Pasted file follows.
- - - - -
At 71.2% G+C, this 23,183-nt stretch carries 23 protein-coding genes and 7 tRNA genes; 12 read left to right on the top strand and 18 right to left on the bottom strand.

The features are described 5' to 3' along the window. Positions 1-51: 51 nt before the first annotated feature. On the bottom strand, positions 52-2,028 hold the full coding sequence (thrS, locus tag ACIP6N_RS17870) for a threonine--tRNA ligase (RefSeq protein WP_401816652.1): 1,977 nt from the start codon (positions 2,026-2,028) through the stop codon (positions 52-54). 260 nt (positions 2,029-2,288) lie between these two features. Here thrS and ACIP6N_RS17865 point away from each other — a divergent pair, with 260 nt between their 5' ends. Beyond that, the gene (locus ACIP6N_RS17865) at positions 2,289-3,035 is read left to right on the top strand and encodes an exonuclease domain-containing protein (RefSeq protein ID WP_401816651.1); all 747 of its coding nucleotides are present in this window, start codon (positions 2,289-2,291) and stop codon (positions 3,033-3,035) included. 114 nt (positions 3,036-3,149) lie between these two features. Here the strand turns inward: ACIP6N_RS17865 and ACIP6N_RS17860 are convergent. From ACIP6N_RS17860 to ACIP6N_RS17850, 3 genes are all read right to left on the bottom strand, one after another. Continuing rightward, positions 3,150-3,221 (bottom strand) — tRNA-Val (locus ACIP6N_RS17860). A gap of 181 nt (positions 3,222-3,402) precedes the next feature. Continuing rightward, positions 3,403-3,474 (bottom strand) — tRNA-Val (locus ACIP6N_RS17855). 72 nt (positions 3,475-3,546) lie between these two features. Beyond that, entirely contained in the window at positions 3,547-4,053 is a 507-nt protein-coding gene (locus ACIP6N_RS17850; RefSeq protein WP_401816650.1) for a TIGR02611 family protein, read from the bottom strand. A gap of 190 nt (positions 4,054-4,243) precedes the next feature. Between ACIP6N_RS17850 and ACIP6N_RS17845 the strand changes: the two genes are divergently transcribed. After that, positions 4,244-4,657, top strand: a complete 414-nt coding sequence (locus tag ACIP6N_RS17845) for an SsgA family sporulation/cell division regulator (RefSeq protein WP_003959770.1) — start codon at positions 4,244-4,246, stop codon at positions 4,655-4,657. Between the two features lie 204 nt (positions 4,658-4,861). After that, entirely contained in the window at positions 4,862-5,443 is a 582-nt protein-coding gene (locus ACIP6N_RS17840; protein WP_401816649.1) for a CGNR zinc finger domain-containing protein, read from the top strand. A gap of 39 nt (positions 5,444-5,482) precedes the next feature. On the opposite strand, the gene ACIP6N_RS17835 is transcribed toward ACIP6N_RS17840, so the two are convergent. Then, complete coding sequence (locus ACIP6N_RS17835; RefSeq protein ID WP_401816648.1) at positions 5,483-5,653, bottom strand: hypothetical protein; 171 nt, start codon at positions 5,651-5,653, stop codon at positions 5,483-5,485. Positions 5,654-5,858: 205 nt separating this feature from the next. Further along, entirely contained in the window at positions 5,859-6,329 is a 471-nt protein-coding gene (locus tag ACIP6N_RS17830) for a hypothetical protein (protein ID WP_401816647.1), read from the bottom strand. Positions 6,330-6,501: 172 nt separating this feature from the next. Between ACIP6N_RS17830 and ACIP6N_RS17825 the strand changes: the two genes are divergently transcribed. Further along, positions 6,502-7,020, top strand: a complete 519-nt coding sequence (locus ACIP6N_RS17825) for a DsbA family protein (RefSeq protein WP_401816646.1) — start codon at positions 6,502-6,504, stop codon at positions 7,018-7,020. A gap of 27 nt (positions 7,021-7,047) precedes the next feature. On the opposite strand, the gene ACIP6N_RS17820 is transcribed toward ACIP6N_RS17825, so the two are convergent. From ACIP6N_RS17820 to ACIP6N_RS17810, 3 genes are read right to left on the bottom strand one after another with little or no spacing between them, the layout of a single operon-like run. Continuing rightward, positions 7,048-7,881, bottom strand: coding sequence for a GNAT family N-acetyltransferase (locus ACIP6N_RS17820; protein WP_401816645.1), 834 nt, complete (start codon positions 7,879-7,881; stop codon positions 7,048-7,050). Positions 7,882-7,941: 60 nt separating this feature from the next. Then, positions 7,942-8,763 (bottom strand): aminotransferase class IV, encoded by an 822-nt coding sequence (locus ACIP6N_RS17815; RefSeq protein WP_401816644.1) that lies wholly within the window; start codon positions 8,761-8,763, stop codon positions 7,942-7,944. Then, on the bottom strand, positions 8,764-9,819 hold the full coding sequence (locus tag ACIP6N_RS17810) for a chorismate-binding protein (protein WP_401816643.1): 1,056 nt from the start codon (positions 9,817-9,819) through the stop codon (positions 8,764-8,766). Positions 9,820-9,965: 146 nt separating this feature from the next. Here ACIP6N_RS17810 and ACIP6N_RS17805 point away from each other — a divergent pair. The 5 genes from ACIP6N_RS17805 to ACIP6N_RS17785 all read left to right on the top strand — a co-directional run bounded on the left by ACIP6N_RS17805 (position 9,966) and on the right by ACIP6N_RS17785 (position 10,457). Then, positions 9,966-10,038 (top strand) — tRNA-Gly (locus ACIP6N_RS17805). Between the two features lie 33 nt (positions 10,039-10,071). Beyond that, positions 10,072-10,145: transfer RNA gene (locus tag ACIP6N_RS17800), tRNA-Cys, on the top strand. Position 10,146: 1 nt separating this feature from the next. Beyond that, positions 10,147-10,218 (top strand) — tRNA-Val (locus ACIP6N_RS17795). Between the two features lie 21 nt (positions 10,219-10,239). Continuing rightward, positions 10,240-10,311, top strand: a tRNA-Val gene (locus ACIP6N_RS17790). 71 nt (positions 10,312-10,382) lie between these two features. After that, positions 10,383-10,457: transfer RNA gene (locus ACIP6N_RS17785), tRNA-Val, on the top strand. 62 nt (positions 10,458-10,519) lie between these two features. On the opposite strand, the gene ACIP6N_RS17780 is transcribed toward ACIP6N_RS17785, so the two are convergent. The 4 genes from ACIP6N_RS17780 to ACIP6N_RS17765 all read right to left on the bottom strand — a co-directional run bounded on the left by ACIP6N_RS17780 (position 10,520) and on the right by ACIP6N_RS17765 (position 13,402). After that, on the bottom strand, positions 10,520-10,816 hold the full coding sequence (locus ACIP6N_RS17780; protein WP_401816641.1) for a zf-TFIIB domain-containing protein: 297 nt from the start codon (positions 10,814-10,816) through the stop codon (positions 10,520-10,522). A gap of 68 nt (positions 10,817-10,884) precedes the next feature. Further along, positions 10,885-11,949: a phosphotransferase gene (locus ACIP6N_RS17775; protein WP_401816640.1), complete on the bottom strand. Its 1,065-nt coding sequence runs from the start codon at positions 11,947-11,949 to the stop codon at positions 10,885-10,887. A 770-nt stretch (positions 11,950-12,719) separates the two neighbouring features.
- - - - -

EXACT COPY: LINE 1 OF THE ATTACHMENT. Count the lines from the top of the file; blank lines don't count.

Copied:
At 71.2% G+C, this 23,183-nt stretch carries 23 protein-coding genes and 7 tRNA genes; 12 read left to right on the top strand and 18 right to left on the bottom strand.